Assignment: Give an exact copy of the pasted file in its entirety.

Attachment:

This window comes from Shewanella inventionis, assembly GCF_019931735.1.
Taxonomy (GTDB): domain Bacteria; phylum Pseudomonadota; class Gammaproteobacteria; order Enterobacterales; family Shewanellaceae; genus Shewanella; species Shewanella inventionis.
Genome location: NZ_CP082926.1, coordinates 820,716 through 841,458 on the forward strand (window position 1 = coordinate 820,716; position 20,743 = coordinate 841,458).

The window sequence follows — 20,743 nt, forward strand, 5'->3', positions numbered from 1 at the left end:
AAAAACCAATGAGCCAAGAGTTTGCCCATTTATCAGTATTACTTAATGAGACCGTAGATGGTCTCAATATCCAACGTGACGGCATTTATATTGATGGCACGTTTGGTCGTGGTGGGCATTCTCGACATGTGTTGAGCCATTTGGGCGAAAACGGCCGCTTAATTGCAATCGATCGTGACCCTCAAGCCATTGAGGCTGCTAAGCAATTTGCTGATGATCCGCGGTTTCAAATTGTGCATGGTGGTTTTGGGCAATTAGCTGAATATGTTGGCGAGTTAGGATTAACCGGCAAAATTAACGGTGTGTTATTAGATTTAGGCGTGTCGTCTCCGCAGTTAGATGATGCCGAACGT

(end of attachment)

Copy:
This window comes from Shewanella inventionis, assembly GCF_019931735.1.
Taxonomy (GTDB): domain Bacteria; phylum Pseudomonadota; class Gammaproteobacteria; order Enterobacterales; family Shewanellaceae; genus Shewanella; species Shewanella inventionis.
Genome location: NZ_CP082926.1, coordinates 820,716 through 841,458 on the forward strand (window position 1 = coordinate 820,716; position 20,743 = coordinate 841,458).

The window sequence follows — 20,743 nt, forward strand, 5'->3', positions numbered from 1 at the left end:
AAAAACCAATGAGCCAAGAGTTTGCCCATTTATCAGTATTACTTAATGAGACCGTAGATGGTCTCAATATCCAACGTGACGGCATTTATATTGATGGCACGTTTGGTCGTGGTGGGCATTCTCGACATGTGTTGAGCCATTTGGGCGAAAACGGCCGCTTAATTGCAATCGATCGTGACCCTCAAGCCATTGAGGCTGCTAAGCAATTTGCTGATGATCCGCGGTTTCAAATTGTGCATGGTGGTTTTGGGCAATTAGCTGAATATGTTGGCGAGTTAGGATTAACCGGCAAAATTAACGGTGTGTTATTAGATTTAGGCGTGTCGTCTCCGCAGTTAGATGATGCCGAACGT